In 2015, the tercentenary of the death of Louis XIV, the VF is delighted to be launching our publication of Voltaire’s seminal Siècle de Louis XIV, critical edition by Diego Venturino of the Université de Lorraine. We are very proud to be doing so with the generous support of the Centre de recherche du Château de Versailles.
As part of our partnership, we are doing something completely new for OCV and the VF in producing an illustrated edition of the Siècle. Each chapter will benefit from at least one image from the rich collections of the château de Versailles, the full extent of which are rarely seen by the public.
Valérie Bajou, specialist curator at Versailles came to Oxford in the autumn, bringing with her an entire filing cabinet (almost!) full of the results of her research. Alongside the VF team, and with valuable input from our scientific editor, Diego Venturino, we compiled a shortlist for each of the thirty-nine chapters of Voltaire’s text. We had to work within certain technical constraints, and so concentrated on engravings (for better quality reproduction in black and white), prioritising portrait format over landscape to fit with the dimensions of the book, and preferring contemporary representations to more recent renditions.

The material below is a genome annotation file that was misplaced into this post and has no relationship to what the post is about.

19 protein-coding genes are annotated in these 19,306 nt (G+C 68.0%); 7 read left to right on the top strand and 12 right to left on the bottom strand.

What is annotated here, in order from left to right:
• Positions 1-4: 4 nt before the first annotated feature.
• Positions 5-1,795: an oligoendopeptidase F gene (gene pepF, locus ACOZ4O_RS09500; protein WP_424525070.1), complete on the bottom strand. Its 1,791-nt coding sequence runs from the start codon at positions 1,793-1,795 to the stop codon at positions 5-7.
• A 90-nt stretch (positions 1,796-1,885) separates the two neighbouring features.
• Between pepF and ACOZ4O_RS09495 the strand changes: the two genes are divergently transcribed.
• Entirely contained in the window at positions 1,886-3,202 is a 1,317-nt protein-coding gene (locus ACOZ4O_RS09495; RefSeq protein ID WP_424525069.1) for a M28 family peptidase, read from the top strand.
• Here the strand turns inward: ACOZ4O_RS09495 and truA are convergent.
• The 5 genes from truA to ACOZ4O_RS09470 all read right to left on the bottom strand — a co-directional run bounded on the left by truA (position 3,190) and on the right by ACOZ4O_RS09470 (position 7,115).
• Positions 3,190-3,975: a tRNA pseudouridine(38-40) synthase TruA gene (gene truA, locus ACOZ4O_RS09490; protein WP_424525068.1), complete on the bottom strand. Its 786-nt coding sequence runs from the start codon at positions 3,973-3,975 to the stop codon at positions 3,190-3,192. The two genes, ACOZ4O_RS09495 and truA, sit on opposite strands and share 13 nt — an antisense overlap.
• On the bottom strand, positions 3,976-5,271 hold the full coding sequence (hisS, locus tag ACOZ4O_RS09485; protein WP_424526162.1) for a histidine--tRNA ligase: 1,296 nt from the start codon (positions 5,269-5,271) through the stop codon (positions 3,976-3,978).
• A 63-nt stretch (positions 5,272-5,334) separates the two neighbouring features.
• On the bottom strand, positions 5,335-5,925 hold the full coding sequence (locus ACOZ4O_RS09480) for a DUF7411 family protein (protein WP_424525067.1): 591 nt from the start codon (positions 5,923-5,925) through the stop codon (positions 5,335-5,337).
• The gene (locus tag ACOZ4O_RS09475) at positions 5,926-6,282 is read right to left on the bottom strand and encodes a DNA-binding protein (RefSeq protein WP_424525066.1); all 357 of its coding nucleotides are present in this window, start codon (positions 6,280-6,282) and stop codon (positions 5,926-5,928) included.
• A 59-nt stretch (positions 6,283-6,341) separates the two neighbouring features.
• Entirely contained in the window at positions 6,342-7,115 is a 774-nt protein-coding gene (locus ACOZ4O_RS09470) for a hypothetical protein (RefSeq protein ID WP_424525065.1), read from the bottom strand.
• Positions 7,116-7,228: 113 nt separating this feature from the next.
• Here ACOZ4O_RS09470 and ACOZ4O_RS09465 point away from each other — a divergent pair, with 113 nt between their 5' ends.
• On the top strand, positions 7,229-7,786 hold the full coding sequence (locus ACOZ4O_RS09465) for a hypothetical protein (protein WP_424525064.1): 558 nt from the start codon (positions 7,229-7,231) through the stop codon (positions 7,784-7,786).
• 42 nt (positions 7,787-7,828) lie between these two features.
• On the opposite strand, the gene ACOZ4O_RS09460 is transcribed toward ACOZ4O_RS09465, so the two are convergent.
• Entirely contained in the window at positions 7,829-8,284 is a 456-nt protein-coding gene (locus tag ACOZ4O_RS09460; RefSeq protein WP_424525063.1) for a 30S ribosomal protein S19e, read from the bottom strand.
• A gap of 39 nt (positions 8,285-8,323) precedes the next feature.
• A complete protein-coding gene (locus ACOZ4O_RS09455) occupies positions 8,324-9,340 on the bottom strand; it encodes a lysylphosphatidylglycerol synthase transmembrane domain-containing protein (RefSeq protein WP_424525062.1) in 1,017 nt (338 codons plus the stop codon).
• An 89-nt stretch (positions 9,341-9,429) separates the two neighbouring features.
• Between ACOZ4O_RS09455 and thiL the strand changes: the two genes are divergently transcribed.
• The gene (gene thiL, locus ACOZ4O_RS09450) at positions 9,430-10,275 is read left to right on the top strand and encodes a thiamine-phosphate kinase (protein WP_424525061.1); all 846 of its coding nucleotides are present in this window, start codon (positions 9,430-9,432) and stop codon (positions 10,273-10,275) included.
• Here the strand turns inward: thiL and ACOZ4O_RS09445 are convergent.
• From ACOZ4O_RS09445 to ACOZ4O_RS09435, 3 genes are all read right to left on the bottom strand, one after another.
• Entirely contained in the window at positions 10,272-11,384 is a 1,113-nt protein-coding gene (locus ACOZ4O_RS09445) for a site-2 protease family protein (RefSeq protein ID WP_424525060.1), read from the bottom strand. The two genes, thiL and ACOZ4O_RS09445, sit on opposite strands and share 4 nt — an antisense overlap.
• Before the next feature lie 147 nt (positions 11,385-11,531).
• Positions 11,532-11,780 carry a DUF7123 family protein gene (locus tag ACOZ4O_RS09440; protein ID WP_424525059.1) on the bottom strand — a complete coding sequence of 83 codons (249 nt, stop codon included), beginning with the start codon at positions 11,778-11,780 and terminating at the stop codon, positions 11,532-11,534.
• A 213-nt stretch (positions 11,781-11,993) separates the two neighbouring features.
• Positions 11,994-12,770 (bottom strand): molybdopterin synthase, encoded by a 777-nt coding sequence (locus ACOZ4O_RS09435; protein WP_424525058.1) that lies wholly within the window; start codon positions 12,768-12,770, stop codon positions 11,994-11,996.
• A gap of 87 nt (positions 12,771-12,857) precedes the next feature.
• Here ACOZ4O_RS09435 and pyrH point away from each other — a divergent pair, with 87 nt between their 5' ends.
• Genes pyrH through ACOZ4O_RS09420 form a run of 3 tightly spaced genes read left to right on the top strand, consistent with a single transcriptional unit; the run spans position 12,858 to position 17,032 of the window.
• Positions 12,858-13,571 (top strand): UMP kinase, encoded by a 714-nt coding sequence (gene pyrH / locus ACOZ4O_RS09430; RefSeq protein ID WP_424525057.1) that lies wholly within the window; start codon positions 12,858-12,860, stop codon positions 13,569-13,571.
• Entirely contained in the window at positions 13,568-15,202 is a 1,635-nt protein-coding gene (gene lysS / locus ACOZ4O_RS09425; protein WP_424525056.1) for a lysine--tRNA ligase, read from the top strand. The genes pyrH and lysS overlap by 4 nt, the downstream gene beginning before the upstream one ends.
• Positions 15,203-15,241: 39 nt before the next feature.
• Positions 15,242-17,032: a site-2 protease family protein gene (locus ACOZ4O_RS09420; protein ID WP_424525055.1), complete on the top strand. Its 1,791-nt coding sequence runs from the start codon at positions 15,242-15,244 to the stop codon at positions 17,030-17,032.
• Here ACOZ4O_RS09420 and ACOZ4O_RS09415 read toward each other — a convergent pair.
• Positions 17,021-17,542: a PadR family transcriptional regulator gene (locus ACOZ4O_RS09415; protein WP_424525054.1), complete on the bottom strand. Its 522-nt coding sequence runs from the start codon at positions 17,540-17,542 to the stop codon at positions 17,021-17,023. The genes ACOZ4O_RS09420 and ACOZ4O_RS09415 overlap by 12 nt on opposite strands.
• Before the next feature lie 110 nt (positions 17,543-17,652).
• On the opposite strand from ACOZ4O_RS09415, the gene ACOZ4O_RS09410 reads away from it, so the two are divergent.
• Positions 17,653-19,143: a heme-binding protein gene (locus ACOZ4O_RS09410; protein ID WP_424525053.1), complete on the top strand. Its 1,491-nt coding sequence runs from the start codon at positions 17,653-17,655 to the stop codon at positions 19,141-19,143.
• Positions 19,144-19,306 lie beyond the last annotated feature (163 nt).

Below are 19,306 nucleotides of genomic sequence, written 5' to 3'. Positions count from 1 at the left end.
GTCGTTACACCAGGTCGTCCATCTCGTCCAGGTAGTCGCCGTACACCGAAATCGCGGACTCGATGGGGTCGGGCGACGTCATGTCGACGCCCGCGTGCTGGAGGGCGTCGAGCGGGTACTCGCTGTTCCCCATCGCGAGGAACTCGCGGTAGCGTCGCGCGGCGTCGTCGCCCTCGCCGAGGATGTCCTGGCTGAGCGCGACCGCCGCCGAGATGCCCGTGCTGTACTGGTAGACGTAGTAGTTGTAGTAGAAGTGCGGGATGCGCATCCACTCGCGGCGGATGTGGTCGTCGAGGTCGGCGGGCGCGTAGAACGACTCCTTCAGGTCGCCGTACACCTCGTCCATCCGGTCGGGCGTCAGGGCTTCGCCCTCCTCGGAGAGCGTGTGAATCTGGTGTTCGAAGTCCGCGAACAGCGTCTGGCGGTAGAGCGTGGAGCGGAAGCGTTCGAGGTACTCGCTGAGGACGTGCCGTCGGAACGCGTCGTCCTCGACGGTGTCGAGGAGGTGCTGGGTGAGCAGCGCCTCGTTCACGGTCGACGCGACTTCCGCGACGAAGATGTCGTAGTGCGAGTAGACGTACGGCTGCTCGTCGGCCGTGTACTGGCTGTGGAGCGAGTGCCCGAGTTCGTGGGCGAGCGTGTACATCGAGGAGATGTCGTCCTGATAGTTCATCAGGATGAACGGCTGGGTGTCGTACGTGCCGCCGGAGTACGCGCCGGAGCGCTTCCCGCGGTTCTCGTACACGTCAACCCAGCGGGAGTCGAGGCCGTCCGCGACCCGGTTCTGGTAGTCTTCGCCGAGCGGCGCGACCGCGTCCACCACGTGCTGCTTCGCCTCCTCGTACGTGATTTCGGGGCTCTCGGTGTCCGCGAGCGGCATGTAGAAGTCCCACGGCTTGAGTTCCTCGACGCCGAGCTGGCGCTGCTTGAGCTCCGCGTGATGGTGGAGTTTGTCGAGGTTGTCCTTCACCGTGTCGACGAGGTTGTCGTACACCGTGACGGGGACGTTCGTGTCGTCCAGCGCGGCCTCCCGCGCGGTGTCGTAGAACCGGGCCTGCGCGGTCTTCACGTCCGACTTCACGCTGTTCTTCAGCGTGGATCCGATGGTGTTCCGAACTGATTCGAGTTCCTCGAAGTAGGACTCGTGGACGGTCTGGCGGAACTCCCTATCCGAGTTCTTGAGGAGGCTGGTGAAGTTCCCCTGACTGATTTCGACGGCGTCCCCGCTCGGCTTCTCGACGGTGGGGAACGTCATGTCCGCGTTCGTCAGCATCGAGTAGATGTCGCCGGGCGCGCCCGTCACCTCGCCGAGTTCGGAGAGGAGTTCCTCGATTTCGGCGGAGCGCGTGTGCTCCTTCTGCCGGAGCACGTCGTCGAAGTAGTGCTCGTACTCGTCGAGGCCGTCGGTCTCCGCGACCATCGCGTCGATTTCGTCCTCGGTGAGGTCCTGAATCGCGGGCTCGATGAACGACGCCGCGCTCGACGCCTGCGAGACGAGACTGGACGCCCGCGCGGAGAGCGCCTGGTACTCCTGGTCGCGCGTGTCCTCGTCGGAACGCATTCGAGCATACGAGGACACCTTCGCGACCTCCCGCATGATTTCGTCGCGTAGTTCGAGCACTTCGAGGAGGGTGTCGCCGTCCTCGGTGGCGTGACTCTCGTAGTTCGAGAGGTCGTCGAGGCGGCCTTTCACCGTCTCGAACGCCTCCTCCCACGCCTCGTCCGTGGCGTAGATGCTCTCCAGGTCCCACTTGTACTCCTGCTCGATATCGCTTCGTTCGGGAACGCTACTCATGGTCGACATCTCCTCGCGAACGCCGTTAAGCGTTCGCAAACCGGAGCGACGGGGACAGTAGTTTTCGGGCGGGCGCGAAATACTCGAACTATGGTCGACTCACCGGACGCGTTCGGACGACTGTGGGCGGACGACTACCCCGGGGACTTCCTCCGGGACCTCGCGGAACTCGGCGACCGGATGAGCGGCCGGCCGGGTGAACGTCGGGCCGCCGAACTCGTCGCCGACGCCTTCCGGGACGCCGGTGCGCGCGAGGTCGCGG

We tried not to simply show a succession of portraits of famous people, including in addition allegorical prints, depictions of battles and even diagrams. Some chapters gave us more trouble than others: we found plenty to choose from in those chapters dealing with the Sun King’s many military successes; but, unsurprisingly, rather less choice for chapters such as number 21, ‘Suite des disgrâces de la France…’ We found a beautiful and very human drawing of the king in extreme old age which contrasts wonderfully with the famous Rigaud portrait of him resplendent in full-wigged, red-heeled glory.
Chapter 7, ‘Louis XIV gouverne par lui-même’, finds an echo in an engraving with the legend: ‘Le Roi mon maître gouverne lui-même, il voit tout, il entend tout, il ordonne de tout’. We were keen to include some images of Versailles itself, whose construction was a major part of the Sun King’s life’s work and legacy, and we were thrilled to discover a rather daring image of his mistress, Mme de Montespan, legs and bosom bare…
It has been such a pleasure to discover the treasures of the Versailles image collection, and a privilege to work with all the knowledgeable people there who are helping us to make this edition one of the most beautiful so far in the OCV series.